The tropical velvet worm, a slow-moving nocturnal hunter with poor vision, has a secret weapon -- if a potential meal such as a termite or cricket gets anywhere near, the worm unleashes an instantaneous torrent of sticky slime.
The quick-hardening slime can entrap the hapless victim, and the worm increases its chances of success by firing the slime in a wide arc from openings in its head, with the spray rapidly oscillating in all directions, researchers have found.
"It's like casting a very broad net in front of your head," says Harvard University biologist Gonzalo Giribet. "It's a very clever mechanism for something that doesn't see very well in the dark."
Scientists have been puzzled by how the worm, a slow moving creature, could cause the spray to oscillate so rapidly from side to side, much faster then the worm could possibly move its head.
The trick, the researchers found, is sophisticated physics and fluid dynamics.
Small, random fluctuations in the worm's slime "cannons" cause them to move slightly one way or the other. They then rebound, sending the slime in a different direction, and the effect is then repeated, faster and faster, until the slime tube is rapidly oscillating, like a untended garden hose flailing around when water pressure is high.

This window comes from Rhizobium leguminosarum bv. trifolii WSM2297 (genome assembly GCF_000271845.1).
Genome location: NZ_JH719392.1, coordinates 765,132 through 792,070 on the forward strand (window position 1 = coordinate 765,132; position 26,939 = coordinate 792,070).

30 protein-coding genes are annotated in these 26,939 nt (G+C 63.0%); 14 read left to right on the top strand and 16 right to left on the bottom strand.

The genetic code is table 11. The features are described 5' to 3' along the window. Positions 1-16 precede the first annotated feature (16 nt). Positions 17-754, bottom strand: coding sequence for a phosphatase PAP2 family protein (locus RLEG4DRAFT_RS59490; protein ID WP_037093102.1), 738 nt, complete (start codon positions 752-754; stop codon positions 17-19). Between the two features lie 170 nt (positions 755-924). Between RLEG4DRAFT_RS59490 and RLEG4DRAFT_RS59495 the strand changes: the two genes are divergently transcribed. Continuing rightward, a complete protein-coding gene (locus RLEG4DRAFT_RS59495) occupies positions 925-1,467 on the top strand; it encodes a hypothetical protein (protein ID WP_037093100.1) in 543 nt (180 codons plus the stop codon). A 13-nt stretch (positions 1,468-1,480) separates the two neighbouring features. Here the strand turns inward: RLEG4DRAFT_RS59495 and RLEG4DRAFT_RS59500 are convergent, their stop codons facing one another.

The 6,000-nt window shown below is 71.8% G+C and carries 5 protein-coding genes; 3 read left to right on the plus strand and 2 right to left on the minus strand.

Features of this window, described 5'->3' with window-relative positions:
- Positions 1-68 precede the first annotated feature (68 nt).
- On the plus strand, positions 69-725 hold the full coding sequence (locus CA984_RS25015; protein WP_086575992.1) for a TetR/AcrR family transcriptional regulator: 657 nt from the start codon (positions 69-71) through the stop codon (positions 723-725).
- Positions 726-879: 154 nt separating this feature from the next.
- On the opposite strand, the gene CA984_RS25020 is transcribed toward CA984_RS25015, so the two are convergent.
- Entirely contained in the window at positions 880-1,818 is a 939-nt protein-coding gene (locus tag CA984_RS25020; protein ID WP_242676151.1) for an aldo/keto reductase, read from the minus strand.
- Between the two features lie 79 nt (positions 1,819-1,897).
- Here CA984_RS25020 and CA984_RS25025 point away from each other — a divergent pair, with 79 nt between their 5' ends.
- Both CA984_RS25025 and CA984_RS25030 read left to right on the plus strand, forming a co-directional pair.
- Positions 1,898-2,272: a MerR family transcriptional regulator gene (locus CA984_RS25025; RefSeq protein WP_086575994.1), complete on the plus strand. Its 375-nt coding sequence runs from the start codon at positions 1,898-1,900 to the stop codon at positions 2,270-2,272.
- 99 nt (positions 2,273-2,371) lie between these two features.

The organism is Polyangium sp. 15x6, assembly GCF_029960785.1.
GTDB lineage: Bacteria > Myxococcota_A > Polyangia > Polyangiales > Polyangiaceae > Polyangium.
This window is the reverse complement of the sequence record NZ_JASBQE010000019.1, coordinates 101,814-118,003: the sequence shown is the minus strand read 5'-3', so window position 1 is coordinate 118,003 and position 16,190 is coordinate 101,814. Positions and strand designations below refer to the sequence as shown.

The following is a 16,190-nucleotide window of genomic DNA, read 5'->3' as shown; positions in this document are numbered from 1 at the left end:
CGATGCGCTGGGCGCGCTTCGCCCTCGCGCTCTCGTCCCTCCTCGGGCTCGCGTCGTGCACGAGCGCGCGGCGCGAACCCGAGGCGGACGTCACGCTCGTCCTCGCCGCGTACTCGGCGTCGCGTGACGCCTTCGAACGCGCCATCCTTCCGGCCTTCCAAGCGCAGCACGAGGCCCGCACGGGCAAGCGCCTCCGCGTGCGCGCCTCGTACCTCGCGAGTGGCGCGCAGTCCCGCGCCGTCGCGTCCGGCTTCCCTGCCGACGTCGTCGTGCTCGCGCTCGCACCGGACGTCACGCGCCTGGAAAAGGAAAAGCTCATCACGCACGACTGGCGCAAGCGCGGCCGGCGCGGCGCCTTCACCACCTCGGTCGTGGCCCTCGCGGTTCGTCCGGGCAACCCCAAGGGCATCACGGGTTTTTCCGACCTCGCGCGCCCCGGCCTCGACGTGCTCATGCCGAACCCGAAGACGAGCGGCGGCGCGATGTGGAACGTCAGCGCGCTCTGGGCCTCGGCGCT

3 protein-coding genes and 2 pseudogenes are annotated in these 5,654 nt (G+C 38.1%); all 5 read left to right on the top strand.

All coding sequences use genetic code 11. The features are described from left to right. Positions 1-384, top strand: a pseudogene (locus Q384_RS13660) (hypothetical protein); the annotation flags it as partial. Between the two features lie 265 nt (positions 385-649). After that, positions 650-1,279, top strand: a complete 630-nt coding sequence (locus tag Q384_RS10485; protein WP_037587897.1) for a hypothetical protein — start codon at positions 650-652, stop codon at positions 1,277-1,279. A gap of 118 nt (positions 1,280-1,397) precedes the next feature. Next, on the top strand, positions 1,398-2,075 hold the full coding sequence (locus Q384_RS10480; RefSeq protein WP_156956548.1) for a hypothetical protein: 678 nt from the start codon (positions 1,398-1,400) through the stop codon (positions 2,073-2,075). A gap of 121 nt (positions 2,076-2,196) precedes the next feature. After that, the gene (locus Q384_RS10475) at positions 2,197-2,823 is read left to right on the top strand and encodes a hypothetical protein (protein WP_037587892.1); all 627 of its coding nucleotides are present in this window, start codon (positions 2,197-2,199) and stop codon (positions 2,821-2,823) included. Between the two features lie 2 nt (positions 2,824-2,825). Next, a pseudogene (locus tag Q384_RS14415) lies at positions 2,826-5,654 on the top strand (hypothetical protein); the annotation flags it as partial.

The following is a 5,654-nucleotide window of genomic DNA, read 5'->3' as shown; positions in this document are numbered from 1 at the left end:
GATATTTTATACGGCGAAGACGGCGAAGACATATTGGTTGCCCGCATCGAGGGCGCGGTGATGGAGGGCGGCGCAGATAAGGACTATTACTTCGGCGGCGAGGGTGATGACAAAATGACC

The phenomenon, knows by physicists as elastic instability, can have the worm's slime tubes moving side to side as fast as 60 times per second, casting their hunting "net" over a wide area.
"Somehow, evolution led to an animal that uses this elastic instability to capture prey," says study leader Andrés Concha, a physicist at Adolfo Ibañez University in Chile.
While mechanisms for squirting venom or some other liquid are common among animals, creating anything other than a straightforward arc of liquid usually requires an active movement and some degree of control, the researchers say.
The velvet worm, however, seems happy to let a basic fact of physics do the work for it.
"Our work shows that this is indeed the case, and chalks up one more example of how evolution has co-opted a simple physical principle for a behavioral response," says study co-author and Harvard researcher L. Mahadevan.
The researchers have published their findings in the journal Nature Communications, and suggest their study could inspire scientists to create new microfluidic devices with applications in medicine and industry, where they could create either fine droplets or fibrous nets, or be used to mix substances together in an industrial or laboratory setting.